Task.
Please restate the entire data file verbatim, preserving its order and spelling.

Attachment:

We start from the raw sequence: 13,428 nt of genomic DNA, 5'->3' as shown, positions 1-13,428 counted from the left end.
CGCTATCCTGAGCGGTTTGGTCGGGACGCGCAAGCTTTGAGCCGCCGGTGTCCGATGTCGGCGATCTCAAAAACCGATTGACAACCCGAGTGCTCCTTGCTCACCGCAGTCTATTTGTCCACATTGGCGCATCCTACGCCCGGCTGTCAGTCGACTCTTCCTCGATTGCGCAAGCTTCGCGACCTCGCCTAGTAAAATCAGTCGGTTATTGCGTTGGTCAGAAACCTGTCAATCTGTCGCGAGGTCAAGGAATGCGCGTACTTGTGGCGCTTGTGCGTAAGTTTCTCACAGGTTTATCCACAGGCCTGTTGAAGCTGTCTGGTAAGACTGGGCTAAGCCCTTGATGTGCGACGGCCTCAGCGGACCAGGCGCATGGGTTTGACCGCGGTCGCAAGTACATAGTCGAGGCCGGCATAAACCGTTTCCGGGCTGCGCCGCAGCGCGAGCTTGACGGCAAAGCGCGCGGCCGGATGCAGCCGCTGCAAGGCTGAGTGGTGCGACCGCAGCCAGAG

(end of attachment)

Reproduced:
We start from the raw sequence: 13,428 nt of genomic DNA, 5'->3' as shown, positions 1-13,428 counted from the left end.
CGCTATCCTGAGCGGTTTGGTCGGGACGCGCAAGCTTTGAGCCGCCGGTGTCCGATGTCGGCGATCTCAAAAACCGATTGACAACCCGAGTGCTCCTTGCTCACCGCAGTCTATTTGTCCACATTGGCGCATCCTACGCCCGGCTGTCAGTCGACTCTTCCTCGATTGCGCAAGCTTCGCGACCTCGCCTAGTAAAATCAGTCGGTTATTGCGTTGGTCAGAAACCTGTCAATCTGTCGCGAGGTCAAGGAATGCGCGTACTTGTGGCGCTTGTGCGTAAGTTTCTCACAGGTTTATCCACAGGCCTGTTGAAGCTGTCTGGTAAGACTGGGCTAAGCCCTTGATGTGCGACGGCCTCAGCGGACCAGGCGCATGGGTTTGACCGCGGTCGCAAGTACATAGTCGAGGCCGGCATAAACCGTTTCCGGGCTGCGCCGCAGCGCGAGCTTGACGGCAAAGCGCGCGGCCGGATGCAGCCGCTGCAAGGCTGAGTGGTGCGACCGCAGCCAGAG